While Orion interiors are elegant, life aboard is always casual, with no need for formal clothing. And you’ll find shipboard services like laundry, in-room cabled internet and public-area WiFi make packing and traveling more convenient. In addition there is an outdoor bar; a mud room; a glass elevator; a sundeck with padded chairs and a Jacuzzi spa; a gym with a step machine, treadmill, cross trainer, two bicycles, free weights and exercise mats; and a health spa with a unisex dry sauna.

In the library, a wide range of books run the gamut from fiction to regional guides and reference books on the wildlife and region you’re exploring, as well as board games and cards. A laptop with internet access is available. An onboard Wellness Program offers everything from early morning guided yoga to massages and body treatments.

Dining Aboard National Geographic Orion

Both the main dining room and outside buffet easily accommodate all guests at once for open seating dining. On selected nights, weather permitting, the dining room menu is also available on the outside deck.

After your day exploring, you can relax in the comfort of National Geographic Orion’s Galaxy or Leda Lounge, share your day’s stories with convivial company over a classic cocktail, a cold beer or chilled champagne and enjoy the anticipation of another evening of fine dining.

Seating is open, allowing you to choose where to dine, and table sizes range from 2 to 12. More than opportunities to eat well, mealtimes are also opportunities to engage in the diversity of the expedition community—to join or be joined by naturalists, guest speakers, ship’s officers and fellow guests for stimulating and entertaining conversation.

Breakfasts are designed to set you up for a day of physical and mental activity: hearty and healthy, with a seasonal selection of fruit and yogurts, freshly baked breads and pastries, cheeses, cold cuts, and freshly made omelets to order. An early riser continental breakfast is served as well, and many guests choose to take their coffee and morning pastries out on deck. Lunch is a favorite on-deck experience, perhaps accompanied by a beer or glass of wine, perfect for a more relaxed afternoon, and is usually served buffet-style on the outside deck (weather permitting), with salads and both hot and cold buffet choices available. Depending on the day’s activities, an afternoon tea with cookies, cakes or pastries, is served buffet-style in the lounge.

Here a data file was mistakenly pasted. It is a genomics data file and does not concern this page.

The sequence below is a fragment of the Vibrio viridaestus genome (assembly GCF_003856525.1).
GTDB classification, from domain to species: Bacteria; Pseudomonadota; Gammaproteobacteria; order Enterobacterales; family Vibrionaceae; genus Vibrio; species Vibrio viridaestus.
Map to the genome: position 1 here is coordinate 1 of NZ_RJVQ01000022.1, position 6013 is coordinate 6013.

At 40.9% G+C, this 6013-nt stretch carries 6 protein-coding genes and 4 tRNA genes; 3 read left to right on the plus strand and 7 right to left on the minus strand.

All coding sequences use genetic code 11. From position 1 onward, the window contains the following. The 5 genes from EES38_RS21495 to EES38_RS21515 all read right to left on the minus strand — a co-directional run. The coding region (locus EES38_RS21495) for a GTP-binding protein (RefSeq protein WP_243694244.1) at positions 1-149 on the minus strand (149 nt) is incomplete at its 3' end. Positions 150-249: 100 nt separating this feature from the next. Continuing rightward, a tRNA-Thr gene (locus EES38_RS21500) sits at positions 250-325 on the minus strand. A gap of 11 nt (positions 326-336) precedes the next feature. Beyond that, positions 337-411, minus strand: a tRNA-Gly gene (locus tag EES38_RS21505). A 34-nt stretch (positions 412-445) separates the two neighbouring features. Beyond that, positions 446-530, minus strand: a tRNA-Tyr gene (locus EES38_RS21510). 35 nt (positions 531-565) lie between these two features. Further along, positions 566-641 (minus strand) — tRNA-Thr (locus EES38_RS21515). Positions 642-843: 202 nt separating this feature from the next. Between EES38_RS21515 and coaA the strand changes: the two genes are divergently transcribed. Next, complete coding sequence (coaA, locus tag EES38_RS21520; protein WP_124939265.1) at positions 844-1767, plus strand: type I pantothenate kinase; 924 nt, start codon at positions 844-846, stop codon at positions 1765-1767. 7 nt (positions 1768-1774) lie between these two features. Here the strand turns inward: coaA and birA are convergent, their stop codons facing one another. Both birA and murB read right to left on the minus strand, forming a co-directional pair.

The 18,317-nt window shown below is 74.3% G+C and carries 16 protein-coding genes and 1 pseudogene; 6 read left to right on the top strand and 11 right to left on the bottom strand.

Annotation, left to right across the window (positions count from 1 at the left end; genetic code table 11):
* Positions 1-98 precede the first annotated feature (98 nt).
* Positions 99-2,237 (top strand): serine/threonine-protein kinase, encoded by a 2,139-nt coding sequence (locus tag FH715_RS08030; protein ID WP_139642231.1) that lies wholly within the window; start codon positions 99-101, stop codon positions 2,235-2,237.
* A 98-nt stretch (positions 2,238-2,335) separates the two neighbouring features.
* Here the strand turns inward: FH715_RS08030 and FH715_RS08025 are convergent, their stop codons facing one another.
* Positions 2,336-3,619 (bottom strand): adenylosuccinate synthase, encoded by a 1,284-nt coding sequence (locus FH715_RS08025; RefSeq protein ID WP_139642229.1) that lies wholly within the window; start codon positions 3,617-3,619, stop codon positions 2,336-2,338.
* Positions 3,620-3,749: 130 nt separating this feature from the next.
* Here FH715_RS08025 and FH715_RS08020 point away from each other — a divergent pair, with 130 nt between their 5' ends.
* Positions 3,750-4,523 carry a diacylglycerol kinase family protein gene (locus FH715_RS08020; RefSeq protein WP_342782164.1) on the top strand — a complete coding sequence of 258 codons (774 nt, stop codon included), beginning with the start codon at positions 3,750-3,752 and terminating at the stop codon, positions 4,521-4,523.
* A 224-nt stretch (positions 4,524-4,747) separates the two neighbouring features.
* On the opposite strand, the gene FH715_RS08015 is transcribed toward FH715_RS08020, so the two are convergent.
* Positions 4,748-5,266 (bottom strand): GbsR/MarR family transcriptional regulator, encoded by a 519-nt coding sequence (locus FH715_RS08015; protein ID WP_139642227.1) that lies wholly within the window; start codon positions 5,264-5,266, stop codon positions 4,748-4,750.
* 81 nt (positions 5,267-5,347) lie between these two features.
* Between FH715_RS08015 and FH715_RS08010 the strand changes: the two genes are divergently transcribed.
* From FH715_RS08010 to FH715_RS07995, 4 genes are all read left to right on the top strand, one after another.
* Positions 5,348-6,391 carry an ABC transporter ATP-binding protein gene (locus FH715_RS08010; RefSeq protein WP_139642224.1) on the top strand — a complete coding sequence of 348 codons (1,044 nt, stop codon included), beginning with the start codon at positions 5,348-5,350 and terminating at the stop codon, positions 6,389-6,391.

With the entire expedition team dedicated to delivering the best expedition possible, meal times are always flexible. If a pod of dolphins is sighted shortly before lunch, the crew is adept at quickly changing meal times so you don’t miss a moment, and the quality of lunch is uncompromised.

Cabins & Deck Plan Aboard National Geographic Orion

All accommodations have external doors and most cabins feature oversized picture windows. Double occupancy cabins come in a variety of configurations. Soothingly decorated in elegant tones, National Geographic Orion’s spacious cabins all offer beds cossetted in duvets and crisp cotton sheeting; an armchair; reading lamps; generous desk space; Ethernet jacks for in-cabin Internet access; personal safe; mini-refrigerator; individual climate controls; ample room to hang parkas and plenty of drawers, hooks and under-bed storage space; a public address system; and a flat-screen TV with several channels for movies, documentaries, lounge presentations, the Crow’s Nest camera and the ship’s electronic chart system displaying the ship’s current position. Generously sized marble bathrooms feature a spacious shower stall with a glass door and are stocked with environmentally inspired bath products and shower gel, hair dryer, cotton towels and cozy white robes.